There are options to build in “badge” schemes, where reward for contributions are made public, which can drive a little competition within the group, and highlight experts – like those many of us are familiar with on social tools such as Trip Advisor. As well as motivating individuals to increase their contributions, using badge schemes and monitoring interactions is a possible way to measure the impact, using transactional data (1). This can be pieced together with surveys to review engagement and attitude as well as direct questions on information learnt or retained.
I picked up a YouTube clip recently whilst looking for ideas for our team day. Discussed the concept, kept what we liked, ditched what we didn’t and developed our own Ice-breaker. In social terms, someone externally shared their idea, we pooled our experiences and views to collaborate on developing the idea. There was no teaching there, we learnt using ideas from our social networks.
There are many other fundamentals to watch out for too, in fact, Jane Hart describes 12 of them (7). The stand outs for us are having a clear owner, involving people as you set up to gain early adopters, be ready to narrate and keep it fresh.
Knowing how to get the information is key too. We’ve talked about purpose, contribution and rewards, but when using it, where is everything? How do people actually use and access it? People don’t retain information they know they can get hold of easily on the web these days, and that it the same principle as learning from others. When you know there is somewhere you can go to get the information, and you know how to navigate to it, it makes the whole process much easier.
We in the L&D community share and learn from each other using Twitter for #LDinsight, this principle could be transferred to organisations, and if public sharing isn’t favoured then the same can be done using Skype or Lync – and the results recorded and stored. Support may be needed: for example, there is always an L&D Connect facilitator reminding participants of the question topic, to keep the content relevant, and this is where curation comes in. Putting in mechanisms to keep the information relevant and appropriate, and using the right people to do that.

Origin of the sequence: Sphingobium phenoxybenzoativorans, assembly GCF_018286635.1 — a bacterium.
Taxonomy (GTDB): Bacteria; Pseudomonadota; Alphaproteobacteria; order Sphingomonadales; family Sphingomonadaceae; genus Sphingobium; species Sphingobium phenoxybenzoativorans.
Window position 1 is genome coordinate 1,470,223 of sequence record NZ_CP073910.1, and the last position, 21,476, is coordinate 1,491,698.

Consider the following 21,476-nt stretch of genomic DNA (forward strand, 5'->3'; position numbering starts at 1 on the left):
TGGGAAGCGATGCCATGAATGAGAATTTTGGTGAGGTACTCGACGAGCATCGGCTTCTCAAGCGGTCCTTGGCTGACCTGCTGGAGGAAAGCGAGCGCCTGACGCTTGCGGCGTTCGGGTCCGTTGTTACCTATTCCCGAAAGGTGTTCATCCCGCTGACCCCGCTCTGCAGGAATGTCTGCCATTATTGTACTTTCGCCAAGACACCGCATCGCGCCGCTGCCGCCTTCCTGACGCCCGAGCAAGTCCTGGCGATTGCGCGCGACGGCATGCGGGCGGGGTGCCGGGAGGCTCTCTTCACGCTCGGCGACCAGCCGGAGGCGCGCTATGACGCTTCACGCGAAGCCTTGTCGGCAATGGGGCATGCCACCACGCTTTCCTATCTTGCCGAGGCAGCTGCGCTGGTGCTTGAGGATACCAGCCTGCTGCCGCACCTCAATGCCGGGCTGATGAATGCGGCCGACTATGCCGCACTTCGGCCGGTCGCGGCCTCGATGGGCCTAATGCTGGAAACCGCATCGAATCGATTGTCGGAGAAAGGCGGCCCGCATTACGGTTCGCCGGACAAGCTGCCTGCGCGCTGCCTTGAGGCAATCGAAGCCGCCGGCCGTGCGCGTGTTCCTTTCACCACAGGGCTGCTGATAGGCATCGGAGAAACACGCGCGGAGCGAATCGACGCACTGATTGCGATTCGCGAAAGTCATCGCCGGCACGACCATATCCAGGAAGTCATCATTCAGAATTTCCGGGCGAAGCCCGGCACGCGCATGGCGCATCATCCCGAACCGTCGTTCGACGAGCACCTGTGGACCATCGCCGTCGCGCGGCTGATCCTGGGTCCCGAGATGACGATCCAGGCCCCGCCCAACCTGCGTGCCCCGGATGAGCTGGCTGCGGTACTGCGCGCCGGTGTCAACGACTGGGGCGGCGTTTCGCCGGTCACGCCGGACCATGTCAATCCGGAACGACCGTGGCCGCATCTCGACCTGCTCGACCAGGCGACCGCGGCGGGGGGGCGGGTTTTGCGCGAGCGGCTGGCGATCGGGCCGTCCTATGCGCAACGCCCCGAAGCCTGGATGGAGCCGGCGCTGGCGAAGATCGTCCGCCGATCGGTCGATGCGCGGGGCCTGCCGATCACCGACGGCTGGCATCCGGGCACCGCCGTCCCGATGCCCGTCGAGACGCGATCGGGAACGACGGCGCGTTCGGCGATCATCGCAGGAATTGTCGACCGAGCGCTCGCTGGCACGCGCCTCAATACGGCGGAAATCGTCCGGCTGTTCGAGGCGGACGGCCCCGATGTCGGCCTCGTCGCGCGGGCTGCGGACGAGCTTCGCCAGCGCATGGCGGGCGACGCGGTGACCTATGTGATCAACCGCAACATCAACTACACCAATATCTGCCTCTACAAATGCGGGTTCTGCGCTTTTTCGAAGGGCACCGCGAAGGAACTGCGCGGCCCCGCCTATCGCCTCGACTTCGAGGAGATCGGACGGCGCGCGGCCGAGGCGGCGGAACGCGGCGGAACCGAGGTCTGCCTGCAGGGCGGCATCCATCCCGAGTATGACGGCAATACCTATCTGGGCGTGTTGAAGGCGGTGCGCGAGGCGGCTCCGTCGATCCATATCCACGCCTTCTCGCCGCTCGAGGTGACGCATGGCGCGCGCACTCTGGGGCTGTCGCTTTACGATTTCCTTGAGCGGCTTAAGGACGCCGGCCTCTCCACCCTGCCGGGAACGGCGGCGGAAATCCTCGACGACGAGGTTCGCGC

According to the HCM/SABA report (1), Product Knowledge, with 53.9%, was the area for which learning content is best suited for Social Learning Technologies. An ERP system implementation means a new product is being installed, so learning more about how to use that product lends itself very well to a social approach. Learners want to explore more about the possibilities, why things work and don’t work, what else it’s capable of, how it interacts with other functions. They learnt what they need to do to get their job done, and now want to explore further, so it’s a perfect opportunity to capitalise on.
A social option could be setting up a scheme where the Subject Matter Expert for each ERP area owns each “community” and therefore curates the content, ensuring learners are not bombarded with similar questions, but also validates the content, to ensure relevance and accuracy.
We are firm believers in the blended learning approach. Complementing this approach with social elements means our blended programmes are designed with teams supporting each other along the way. Our core is ERP training, to use new systems. Our foundation for this is the 10% instruction. We bring in 20% learning from others by embedding in classrooms, briefing sessions or virtual groups. Finally adding support mechanisms so that for the 70% of time they spend learning on the job, they can access material to support that continued learning.
About the author – Sheela Hobden
Sheela is a highly experienced learning professional. Creative and organised, with the credibility to engage and influence stakeholders at all levels. Strength to challenge and drive agendas with different client groups, supported by sound business acumen gained from a range of industries. Specialising in change, communications and learning initiatives, having experience in business acquisitions and mergers as well as projects.
Sheela is Consulting Manager at CLS Performance Solutions
(1) HCM Advisory Group. “2013 State of The Industry Study: A pulse on social learning”. Chicago. HCM Advisory Group
(2) Dan Pontefract blog
(3) Jane Hart blog
(4) CIPD. “Annual Survey: Learning and Development 2015”. May 2015. London, CIPD.
(5) Emelo, R. “Writing on someone’s wall is not something new”. November 2013. CLO.
(6) Stodd, J. “The Social Leadership Handbook”. 2014. London. The Printing House.
(7) Hart, J. “12 steps to successful social learning”. Slideshare